Google says setup the process doesn’t take more than 15 minutes, but it will likely take less if you’re tech-savvy. After that you can open Android Family Link and find out what your kids are up to. 

Google Family Link offers lots of controls over your kids’ phones. Perhaps the most important, is that you can approve and block application installs from Google Play. If they try to download the PEGI 18-rated Grand Theft Auto: Vice City, for instance, you can put a stop to it.

There are two ways to do that. For the hands-off approach, you can simply view all the apps installed on the child’s phone and then block any you don’t want used. Google says the apps will be blocked within five minutes. If the kid is using the app or game at the time, they get a one-minute warning before they’re booted out. 

That delay has about an 11% chance of avoiding a tantrum.

However, this feature is also very useful for young kids that probably shouldn’t have access to baked-in Google apps like Chrome just yet.

The other approach is more hands-on. In your Google Account settings you can change app approvals so that every download needs to be signed off, including free app and game downloads and in-app purchases. When the kids try to initiate an install, you receive a notification, prompting you to either block or allow the action.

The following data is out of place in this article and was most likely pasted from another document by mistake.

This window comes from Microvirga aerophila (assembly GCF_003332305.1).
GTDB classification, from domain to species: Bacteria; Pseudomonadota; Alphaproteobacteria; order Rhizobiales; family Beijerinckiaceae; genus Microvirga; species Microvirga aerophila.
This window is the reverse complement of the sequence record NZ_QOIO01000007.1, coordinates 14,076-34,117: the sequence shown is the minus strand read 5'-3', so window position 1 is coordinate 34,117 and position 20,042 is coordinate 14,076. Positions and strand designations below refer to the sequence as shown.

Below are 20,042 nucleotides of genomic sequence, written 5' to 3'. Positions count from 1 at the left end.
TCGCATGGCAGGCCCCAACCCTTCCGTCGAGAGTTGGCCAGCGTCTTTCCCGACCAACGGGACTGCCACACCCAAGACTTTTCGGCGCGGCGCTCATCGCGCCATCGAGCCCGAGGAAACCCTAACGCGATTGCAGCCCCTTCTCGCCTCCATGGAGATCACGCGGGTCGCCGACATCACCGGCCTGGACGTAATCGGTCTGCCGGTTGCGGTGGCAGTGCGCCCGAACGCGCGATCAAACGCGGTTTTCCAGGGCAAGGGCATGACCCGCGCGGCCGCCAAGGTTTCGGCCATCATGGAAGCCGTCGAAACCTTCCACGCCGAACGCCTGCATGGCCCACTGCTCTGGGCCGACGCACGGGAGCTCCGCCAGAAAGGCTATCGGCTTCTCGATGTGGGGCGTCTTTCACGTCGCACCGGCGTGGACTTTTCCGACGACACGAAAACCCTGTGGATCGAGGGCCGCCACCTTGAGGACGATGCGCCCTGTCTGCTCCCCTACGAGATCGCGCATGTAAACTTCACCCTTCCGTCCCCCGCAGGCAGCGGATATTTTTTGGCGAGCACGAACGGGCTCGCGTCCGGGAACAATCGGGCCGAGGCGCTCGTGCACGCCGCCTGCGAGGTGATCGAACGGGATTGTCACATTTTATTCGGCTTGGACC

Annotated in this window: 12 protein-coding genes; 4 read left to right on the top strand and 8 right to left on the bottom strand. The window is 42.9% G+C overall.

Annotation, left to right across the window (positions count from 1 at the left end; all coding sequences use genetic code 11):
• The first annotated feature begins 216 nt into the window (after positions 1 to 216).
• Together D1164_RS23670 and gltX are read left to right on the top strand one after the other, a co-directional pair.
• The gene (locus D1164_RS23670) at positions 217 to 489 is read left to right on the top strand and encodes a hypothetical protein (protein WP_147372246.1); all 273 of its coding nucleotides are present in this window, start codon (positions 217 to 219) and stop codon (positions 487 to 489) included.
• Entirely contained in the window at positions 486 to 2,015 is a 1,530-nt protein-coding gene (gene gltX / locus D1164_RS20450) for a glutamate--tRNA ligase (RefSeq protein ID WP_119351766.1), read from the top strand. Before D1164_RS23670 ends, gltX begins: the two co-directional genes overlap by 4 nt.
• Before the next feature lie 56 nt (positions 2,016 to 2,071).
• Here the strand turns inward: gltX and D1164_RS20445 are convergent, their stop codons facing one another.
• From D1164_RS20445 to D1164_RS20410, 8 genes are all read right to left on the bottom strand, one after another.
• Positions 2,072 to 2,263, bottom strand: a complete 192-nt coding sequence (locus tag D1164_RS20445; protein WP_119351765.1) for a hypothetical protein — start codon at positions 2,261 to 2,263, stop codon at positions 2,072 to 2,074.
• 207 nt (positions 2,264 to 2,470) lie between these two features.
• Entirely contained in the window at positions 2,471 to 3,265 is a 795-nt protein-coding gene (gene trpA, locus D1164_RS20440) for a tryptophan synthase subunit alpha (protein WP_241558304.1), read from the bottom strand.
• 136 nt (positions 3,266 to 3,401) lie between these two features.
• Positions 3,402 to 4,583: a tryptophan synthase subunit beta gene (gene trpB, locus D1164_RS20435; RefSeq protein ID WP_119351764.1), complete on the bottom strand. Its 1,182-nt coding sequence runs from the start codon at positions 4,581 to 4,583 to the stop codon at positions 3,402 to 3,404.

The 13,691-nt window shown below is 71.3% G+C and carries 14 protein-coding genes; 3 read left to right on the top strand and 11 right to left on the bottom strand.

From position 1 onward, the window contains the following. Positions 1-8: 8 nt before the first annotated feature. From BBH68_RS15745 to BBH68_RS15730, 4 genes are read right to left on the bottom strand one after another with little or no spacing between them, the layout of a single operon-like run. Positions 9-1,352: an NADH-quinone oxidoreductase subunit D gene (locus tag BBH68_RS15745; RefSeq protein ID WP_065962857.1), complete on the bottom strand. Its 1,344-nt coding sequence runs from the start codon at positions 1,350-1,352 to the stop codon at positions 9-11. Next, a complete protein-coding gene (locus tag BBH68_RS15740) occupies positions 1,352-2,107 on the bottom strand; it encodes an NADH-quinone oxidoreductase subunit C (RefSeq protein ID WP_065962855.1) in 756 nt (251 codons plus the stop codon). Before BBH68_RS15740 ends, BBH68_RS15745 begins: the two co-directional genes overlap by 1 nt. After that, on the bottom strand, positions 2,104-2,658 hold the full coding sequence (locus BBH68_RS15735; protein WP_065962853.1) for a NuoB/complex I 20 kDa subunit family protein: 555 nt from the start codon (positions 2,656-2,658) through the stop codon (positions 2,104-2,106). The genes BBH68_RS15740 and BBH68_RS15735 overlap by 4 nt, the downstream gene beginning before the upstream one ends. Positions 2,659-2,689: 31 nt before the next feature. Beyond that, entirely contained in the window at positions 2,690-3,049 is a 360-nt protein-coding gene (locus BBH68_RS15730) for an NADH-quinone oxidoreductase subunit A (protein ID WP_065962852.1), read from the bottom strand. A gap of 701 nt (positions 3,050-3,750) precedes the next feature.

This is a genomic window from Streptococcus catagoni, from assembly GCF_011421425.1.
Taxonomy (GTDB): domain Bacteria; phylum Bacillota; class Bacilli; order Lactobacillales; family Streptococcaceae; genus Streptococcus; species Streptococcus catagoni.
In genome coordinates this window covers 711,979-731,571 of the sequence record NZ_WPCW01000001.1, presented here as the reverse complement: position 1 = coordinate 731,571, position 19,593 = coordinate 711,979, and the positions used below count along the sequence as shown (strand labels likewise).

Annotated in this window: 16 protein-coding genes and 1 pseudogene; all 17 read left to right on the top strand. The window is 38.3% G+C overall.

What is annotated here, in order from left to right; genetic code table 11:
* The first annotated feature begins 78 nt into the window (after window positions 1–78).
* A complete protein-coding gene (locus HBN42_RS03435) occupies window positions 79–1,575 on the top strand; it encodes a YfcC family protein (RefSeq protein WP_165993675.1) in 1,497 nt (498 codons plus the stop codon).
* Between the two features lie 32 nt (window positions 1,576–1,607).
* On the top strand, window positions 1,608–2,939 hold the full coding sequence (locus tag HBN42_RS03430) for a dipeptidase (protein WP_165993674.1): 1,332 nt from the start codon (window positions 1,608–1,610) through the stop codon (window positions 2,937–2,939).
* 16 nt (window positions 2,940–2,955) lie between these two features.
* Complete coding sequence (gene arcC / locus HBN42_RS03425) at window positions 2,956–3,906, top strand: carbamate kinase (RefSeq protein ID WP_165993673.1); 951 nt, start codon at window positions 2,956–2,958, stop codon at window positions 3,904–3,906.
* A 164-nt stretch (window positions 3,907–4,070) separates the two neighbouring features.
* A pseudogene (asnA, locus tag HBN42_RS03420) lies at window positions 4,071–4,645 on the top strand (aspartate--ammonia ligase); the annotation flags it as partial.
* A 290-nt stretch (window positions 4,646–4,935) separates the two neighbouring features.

Advanced control

Android Family Link also shows you how much time your children are spending on their devices and in which apps. You can set a daily limit for screen-on time in an effort to create healthy digital habits before they enter the increasingly regimented school system.

Different time limits can be set for different days too, which is handy if you want to be a little more lenient during the weekend, for example. Once the allotted time has run out, the phone locks them out of apps, although they’re still be able to call you.

By setting a 'bedtime', you can also put a hard limit on how late into the night they use their phone. After this the phone locks so they can’t carry on using it. Again, they can still call you, which is handy for any sleepover emergencies.